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Old 27. Nov 2011, 08:44 PM   #9 (permalink)
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I agree that when people spend way out of their means and expect an easy solution to it they are oblivious to what bankruptcy means. But bankrupting the banks, nationalising the financial sector is just as flawed as what we have right now - no govt can ever dictate the allocation of resources better than individuals driven..yes unfortunately, by greed itself.
A borrower won't borrow unless he/she is certain they can make profits (thus they must have a distinct advantage over others) and lenders won't lend unless they are compensated adequately.
Keen suggests that the govt takes over and pays down the debt of individuals. It sounds very nice but its subject to extreme flaws:
1) Individuals can continue to borrow and expect the govt to pay for them - monitoring and preventing this behaviour is a cost to society
2) The paying down of debt can result in the "weak" (weak is defined as unsuccessful or bad businesses) in getting a boost to their positions. This can make it unfair to better managed businesses and lead to a buildup of inefficient players in the market - another cost to society
3) With no incentive to profits (if the govt controls finance), lending will be more govt prioritised and give little returns per dollar of loan. Think of our superannuation and money in the bank right now, we get interest as long as banks make money on their loans. If the govt takes over, how much interest or returns do we get on our retirement funds? People will shift money away from low return investments to higher and riskier ones (equities); a bubble in the making? The shift in funds also makes the govt short of cash to lend; thus printing money is needed and inflation should follow (links with bubble)
4) Lending becomes costly. Of course, govt can hire people to determine who gets loans and stuff, but because profits is not the goal; you can imagine high risk borrowers (with potential high returns) are all weeded out in favour of low risk low return loans (to prevent potential bad debt). Note that a lot of new technologies and research are based on high risk high return profiles - no loans = no progress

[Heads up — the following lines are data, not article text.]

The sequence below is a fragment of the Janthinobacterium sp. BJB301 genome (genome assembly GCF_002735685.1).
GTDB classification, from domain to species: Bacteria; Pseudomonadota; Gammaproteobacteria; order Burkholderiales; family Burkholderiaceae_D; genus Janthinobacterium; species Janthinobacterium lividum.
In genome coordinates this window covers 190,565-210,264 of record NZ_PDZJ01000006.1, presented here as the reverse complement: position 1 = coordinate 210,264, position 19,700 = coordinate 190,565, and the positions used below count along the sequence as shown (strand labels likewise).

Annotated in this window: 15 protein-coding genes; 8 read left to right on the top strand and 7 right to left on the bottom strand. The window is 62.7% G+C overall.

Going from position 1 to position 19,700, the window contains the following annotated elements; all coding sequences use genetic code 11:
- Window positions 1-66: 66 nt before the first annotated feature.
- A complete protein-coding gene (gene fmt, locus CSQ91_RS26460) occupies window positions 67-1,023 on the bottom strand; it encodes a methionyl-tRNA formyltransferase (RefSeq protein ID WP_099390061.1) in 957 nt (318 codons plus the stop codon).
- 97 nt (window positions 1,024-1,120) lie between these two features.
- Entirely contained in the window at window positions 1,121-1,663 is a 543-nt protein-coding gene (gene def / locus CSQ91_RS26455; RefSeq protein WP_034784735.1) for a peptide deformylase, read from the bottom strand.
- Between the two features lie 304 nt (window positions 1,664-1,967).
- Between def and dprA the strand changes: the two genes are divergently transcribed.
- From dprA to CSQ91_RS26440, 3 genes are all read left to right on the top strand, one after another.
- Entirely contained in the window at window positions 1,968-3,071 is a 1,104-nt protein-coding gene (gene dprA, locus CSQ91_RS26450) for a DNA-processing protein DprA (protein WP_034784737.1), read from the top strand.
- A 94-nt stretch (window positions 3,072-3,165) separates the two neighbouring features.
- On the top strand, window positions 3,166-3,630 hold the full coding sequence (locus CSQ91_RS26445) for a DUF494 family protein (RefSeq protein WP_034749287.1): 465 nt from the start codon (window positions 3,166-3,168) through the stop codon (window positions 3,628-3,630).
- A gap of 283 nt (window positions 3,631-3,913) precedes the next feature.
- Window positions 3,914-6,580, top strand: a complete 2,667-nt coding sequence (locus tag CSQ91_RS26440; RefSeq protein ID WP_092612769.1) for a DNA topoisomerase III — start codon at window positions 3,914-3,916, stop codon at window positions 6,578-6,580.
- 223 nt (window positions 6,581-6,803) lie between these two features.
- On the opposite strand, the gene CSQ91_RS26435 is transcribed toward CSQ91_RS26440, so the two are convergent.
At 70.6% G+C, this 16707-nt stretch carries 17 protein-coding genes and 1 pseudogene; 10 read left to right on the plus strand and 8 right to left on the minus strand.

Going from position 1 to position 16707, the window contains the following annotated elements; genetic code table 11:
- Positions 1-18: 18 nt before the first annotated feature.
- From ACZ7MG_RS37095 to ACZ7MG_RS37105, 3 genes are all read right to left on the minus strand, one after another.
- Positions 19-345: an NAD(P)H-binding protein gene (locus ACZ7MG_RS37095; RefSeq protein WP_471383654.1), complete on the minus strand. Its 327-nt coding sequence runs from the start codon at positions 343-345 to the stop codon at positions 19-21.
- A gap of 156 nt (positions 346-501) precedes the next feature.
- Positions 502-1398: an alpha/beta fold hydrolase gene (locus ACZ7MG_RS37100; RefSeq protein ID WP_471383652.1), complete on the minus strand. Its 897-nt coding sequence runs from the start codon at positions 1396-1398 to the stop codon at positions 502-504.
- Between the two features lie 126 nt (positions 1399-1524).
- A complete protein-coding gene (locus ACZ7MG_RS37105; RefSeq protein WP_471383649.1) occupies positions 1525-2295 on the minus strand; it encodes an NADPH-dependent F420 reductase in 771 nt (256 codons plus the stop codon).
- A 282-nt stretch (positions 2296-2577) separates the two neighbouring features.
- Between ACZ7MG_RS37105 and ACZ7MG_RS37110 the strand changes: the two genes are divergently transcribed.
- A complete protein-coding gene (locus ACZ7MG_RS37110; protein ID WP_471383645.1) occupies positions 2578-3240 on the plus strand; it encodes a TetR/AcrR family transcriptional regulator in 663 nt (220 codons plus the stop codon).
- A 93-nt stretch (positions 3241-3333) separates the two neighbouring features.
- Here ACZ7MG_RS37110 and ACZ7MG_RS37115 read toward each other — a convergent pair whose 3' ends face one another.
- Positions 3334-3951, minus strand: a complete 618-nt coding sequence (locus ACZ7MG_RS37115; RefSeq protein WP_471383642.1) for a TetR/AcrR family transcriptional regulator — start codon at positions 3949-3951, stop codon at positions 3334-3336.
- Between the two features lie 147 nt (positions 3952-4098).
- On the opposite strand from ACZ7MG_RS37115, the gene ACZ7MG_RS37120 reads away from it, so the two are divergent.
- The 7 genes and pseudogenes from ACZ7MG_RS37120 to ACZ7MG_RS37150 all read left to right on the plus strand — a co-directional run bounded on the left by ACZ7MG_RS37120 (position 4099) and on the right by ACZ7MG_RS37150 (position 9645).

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Old 27. Nov 2011, 08:51 PM   #10 (permalink)
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It's why I think the public works projects from FDR worked and why it's needed now... (not sure how many are americans on here so...) The projects were to create jobs that benefited the everyone, improving neighborhoods/roads/train rails/etc. Using the jobs, people learned skills/and importantly earned a paycheck which they used to pay off debt.

I mean the government can give all the money to the banks so they dont go under, but a bank is only a bank when people have money to put into them. Without that the banks lose their function, it's essentially putting a full tank in a car and having no driver, which in turn leads to the car rusting away anyways. Instead put some of the money into getting a driver for the car. Not saying that a driver is useful with an empty tank but a balance of some sort is needed... That's my views of it anyways, even a bad driver that moves the half full car a few miles is moving the car a few miles, as long as it doesn't end up in a crash with someone else lol.

Using that analogy, seems like politicians are too afraid of half measures where it ends in a crash, but to me any movement is at least progress. Shoring up all the money into their wallets might let them get out of it fine, but they are rotting away the country just waiting for it to get better by some other means which implies that they aren't doing their jobs as leaders if they leave it to some outside force

besides, any money they spend now can be obtained later in taxes... spend $ for a few years, when economy is better you get the same money back + interest for the taxes in the decades to come

edit: clarifying my views a bit more, but I don't support giving money to "job creators" because 1 job creator can't create jobs that benefits the country, so if the money is from taxpayers, it should help the country so that's why I'd support public works projects. And it doesn't punish the people who did well because they'll be supplying the workers with their tools/food/etc.

Last edited by eyeb; 27. Nov 2011 at 09:04 PM.